Todd M posted:
IaM-Ray posted:

The only reason it takes government intervention at times, is that the marketplace is so competitive that we need a level playing field in an otherwise sometimes wild west economy.  

 

A competitive marketplace is the level playing field.  Equal opportunity does not mean equal results.

I agree, the game is always played where everyone starts at the starting line.. the outcomes are due to giftings (not earned) and hard work.

The issue in the end is your perception of how much total control you will allow if the monopoly of service no matter how good it is does not allow the common man to make a living and feed his family.

Hence the moral, dare I say it, responsibility to give others a leg up and prevent predatory behaviour....

Having said that, life isn’t fair and I really am a capitalist and I am always disturbed by those wanting equal outcomes without working but I am also frustratedly those who would vulture the weak.

 

 

All of this is drivel......   Really.  People are gonna buy what they want for all of their own reasons, even if/when it is regulated by Gum'Ment.  I used to drive a more-polluting diesel simply because it had more power (although the Urea-injection to lessen emissions I could have lived without).  It also ate me out of house and home.  Now I drive an IC car getting about 30mpg.  Meh.

I am truly sorry for the loss of your pup, @Michael Pickett.  I had to look that breed up and they are magnificent animals - Wicked smart, too.  We had full-size Collies for decades (we used them to herd the kids and their friends around the yard when they were small) and then a pair of the mellow-est, loving-est Jack Russells ever, anywhere.  

Every time I lost a dog to old age it was like tearing out my heart and trampling on it - We were losing a devoted family member and it hurt.  The hurt subsides after a while and you have some nice memories - old photos help - but it's not the same.  I can't do that anymore, so I'm dog-less for the first time in my whole life.   Sometimes I would like another, but then I remember the vet bills and boarding fees and the cost of special dog food because of Cushings disease in both of the Jacks and think it is OK to offer to be a dog-sitter for the neighbors and then see them go home.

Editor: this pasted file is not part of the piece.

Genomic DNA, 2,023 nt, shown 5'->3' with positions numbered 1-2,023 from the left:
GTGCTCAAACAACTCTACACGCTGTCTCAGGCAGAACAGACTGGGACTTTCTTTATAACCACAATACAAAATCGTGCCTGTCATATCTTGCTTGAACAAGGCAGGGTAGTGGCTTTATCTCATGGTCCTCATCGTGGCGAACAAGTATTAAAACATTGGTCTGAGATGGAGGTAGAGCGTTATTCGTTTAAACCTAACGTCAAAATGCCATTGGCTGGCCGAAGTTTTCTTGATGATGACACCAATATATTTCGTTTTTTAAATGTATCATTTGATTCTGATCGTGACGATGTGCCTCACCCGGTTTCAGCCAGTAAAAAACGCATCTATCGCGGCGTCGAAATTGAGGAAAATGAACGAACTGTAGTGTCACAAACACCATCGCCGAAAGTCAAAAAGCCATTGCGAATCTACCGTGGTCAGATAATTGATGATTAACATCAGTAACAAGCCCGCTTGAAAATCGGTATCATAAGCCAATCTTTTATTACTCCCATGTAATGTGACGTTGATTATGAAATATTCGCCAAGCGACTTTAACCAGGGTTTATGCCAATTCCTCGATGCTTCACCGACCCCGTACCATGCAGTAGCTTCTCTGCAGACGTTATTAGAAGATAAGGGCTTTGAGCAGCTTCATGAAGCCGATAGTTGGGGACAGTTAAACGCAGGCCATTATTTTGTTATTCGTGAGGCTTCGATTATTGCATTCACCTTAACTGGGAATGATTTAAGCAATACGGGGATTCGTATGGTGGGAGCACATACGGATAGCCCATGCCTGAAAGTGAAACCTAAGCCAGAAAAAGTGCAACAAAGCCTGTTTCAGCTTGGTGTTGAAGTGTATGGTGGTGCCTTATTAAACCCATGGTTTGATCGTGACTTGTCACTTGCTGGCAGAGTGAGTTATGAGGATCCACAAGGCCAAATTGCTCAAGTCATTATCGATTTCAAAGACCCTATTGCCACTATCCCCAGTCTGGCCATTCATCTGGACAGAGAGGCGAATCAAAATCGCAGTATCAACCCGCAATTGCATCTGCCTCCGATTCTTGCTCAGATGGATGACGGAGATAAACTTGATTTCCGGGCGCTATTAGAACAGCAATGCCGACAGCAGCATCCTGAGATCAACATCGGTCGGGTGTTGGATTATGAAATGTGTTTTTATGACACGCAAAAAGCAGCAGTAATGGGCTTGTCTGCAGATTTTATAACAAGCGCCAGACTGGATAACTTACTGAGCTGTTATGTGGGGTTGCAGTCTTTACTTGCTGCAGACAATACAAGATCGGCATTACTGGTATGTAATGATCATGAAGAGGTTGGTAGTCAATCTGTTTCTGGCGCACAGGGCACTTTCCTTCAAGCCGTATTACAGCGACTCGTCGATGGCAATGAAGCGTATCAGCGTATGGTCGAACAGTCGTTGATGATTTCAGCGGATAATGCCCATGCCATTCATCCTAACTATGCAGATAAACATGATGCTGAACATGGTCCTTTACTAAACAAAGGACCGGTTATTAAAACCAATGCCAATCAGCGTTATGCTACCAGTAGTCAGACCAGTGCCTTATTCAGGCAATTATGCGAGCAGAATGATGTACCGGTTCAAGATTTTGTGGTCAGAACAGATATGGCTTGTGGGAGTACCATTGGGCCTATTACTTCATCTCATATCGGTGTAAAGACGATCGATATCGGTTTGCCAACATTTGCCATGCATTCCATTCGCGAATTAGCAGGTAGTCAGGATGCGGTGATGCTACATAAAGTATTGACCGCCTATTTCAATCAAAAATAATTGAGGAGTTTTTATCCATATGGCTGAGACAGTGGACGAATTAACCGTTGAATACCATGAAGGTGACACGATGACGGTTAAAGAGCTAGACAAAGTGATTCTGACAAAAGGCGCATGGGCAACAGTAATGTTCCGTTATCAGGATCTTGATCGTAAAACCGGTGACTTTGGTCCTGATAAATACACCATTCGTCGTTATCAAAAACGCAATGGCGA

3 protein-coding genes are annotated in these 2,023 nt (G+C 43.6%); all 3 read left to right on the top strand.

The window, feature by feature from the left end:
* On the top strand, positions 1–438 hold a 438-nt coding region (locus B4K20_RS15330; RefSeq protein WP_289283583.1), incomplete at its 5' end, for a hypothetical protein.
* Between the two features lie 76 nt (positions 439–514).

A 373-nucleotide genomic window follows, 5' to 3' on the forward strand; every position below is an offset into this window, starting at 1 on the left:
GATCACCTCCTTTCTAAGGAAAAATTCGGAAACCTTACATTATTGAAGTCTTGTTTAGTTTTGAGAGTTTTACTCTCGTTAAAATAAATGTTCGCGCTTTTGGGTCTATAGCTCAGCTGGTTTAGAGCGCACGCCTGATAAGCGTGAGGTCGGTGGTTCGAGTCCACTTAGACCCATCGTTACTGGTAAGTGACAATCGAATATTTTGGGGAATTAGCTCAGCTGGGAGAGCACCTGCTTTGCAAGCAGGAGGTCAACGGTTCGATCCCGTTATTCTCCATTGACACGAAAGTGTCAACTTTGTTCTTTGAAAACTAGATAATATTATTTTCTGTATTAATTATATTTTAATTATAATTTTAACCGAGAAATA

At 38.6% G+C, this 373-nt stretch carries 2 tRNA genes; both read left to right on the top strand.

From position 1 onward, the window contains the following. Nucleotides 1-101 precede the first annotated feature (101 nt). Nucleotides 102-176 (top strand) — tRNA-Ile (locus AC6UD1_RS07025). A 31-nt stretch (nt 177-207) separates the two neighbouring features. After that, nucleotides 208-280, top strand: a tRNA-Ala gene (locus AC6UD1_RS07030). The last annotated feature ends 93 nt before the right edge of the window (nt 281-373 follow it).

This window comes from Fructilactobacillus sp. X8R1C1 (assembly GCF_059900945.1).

Still, we always carry dog treats with us when we walk the neighborhood in hopes of seeing any of the dozen or so being walked daily here.  Big or small, they all get treats from the Nichols' and they are all our special friends.

God Bless, Mike.  

Be strong.  gn

I have a golden retriever named Barney. He just turned 1 year old and he is a handful!!! I have had dogs my entire life and only have gone a few months without one.  Denise and I love every one of the dogs we have had but, this is the first one that she has said, "NO MORE PUPPIES!"  He has been the toughest to train, tame! He is still very love\able and he makes us laugh every day with his antics.

Barney Feb 2019 004

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I have a golden retriever named Barney. He just turned 1 year old and he is a handful!!! I have had dogs my entire life and only have gone a few months without one.  Denise and I love every one of the dogs we have had but, this is the first one that she has said, "NO MORE PUPPIES!"  He has been the toughest to train, tame! He is still very love\able and he makes us laugh every day with his antics.

Barney Feb 2019 004

To add to the dog thread drift, Our 5 y/o English Bulldog, Bentley. The term “stubborn” seems like an understatement. My wife sometimes will tell me that she thinks he’s going deaf, to which I just need to open the refrigerator. Within seconds, he’ll awake from a deep sleep and be right at my feet waiting. 

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When I was a 8 y/o kid I had a beagle / basset hound...strong dog that would take ME for a walk. My father set up a cable run for the dog from a tree 50' from the house to a heavy screw eye on the kitchen window frame. A rabbit runs across the yard, the dog takes notice and goes into a full pursuit mode turning 90 degrees from the cable and that move instantly pulled the kitchen window right out of the house ! 

Fast forward 6 decades I am seriously considering getting a "Pocket Beagle" these dogs remain the size of a puppy at about 4 - 5 lbs.